Controversial author releases Jesus novel through an art exhibition

The ‘bad boy’ of American fiction James Frey continues to stoke the fires of controversy with his upcoming novel about Jesus Christ in modern times.

Popular author and unwitting pariah James Frey blew up in the media during 2006, when his supposed memoir A Million Little Pieces – which purported to tell of his own struggle with crack cocaine addiction – was found to be fabricated, in parts.

The media hullabaloo over the book culminated in a highly publicised interview with Oprah Winfrey, in which the household fixture TV presenter chastised the author and his publisher Nan Talese.

Then, last November, Frey was thrust back into the headlines due to complaints that participants of his writing ‘factory’, Full Fathom Five – a collaborative project employing authors in an attempt to produce highly popular fiction in the vein of the Twilight and Harry Potter series – were treated like workers in a sweatshop, with the author imposing draconian demands for little pay.

Seemingly undeterred by all this, Frey’s next project will not only be controversial in content but also in form.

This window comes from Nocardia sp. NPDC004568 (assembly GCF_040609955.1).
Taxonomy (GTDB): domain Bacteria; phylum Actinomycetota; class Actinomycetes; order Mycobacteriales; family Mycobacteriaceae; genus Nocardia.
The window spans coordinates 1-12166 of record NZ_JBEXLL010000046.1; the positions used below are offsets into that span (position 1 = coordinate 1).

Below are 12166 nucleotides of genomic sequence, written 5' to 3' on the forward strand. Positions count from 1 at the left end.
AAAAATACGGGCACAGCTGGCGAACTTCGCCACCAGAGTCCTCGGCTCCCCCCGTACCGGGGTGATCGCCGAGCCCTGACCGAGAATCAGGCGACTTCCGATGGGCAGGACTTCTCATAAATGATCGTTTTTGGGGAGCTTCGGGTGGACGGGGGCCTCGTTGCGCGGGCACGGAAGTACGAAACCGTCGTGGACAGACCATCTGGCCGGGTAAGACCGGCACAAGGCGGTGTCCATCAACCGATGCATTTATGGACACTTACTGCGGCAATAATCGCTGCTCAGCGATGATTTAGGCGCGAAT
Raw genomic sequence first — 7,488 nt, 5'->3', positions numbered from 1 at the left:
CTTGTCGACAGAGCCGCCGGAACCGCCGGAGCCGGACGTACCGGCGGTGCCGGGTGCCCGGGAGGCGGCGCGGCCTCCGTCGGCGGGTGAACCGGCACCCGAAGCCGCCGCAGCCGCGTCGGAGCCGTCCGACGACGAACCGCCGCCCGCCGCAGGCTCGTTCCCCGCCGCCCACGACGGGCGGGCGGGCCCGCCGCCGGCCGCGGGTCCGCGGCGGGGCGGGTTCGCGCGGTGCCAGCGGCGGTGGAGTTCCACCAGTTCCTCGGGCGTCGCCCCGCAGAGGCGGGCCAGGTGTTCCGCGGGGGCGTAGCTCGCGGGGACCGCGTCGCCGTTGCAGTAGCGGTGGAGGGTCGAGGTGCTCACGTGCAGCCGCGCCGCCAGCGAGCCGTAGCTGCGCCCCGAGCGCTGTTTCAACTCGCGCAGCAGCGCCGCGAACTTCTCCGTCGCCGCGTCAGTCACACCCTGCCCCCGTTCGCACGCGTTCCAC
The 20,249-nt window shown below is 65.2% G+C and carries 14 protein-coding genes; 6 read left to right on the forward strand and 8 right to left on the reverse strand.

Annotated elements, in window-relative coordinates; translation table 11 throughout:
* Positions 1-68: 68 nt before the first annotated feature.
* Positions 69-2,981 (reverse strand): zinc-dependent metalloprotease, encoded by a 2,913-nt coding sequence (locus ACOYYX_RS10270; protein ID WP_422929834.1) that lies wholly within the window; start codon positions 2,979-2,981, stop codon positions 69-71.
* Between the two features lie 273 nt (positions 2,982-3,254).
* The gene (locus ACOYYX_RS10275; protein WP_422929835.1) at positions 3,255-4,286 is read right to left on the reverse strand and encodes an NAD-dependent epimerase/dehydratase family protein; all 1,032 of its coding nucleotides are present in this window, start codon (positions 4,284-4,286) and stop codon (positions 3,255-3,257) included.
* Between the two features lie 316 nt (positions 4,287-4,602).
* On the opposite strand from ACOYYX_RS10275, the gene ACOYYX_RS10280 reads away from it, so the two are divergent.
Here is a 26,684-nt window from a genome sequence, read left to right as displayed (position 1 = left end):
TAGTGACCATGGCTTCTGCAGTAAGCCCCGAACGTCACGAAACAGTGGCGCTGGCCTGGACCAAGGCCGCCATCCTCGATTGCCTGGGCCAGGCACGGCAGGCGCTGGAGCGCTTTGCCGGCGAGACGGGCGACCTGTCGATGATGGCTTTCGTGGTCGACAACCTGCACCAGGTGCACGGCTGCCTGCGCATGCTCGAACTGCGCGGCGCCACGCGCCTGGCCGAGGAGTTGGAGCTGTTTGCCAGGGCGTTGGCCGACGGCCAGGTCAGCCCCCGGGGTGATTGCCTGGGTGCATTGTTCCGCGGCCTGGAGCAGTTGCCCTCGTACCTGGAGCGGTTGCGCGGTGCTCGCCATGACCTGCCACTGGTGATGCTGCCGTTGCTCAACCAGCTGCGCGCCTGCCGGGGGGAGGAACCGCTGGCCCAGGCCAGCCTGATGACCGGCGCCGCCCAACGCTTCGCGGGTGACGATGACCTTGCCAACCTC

The Final Testament of the Holy Bible will be released by and displayed at the Gagosian gallery in New York, accompanied by illustrations from high profile artists such as Terry Richardson, Richard Prince, Ed Ruscha and Richard Phillips.

Given that the collectors’ edition of the print book will come to a princely $150 (€108), Frey will release a more affordable version as an ebook – effectively, he will be completely bypassing conventional publishers.

The reason to self-publish is hardly surprising, given Frey’s previous track record with brick-and-mortar publishers.

“This way I can take full control of what I do, both artistically and commercial,” Frey said. “I’ve written controversial books in the past and publishers have given me no protection at all – they just threw me under the bus.

“If controversy does arise, it’ll be much easier for me to deal with as a self-publisher, because I haven’t got any shareholders to be beholden to. I’ll just ignore it.”

And given that ‘The Final Testament’ posits a Bronx-based Jesus Christ figure who indulges in substance abuse and sexual adventures with both men and women, controversy is sure to follow, once again.   

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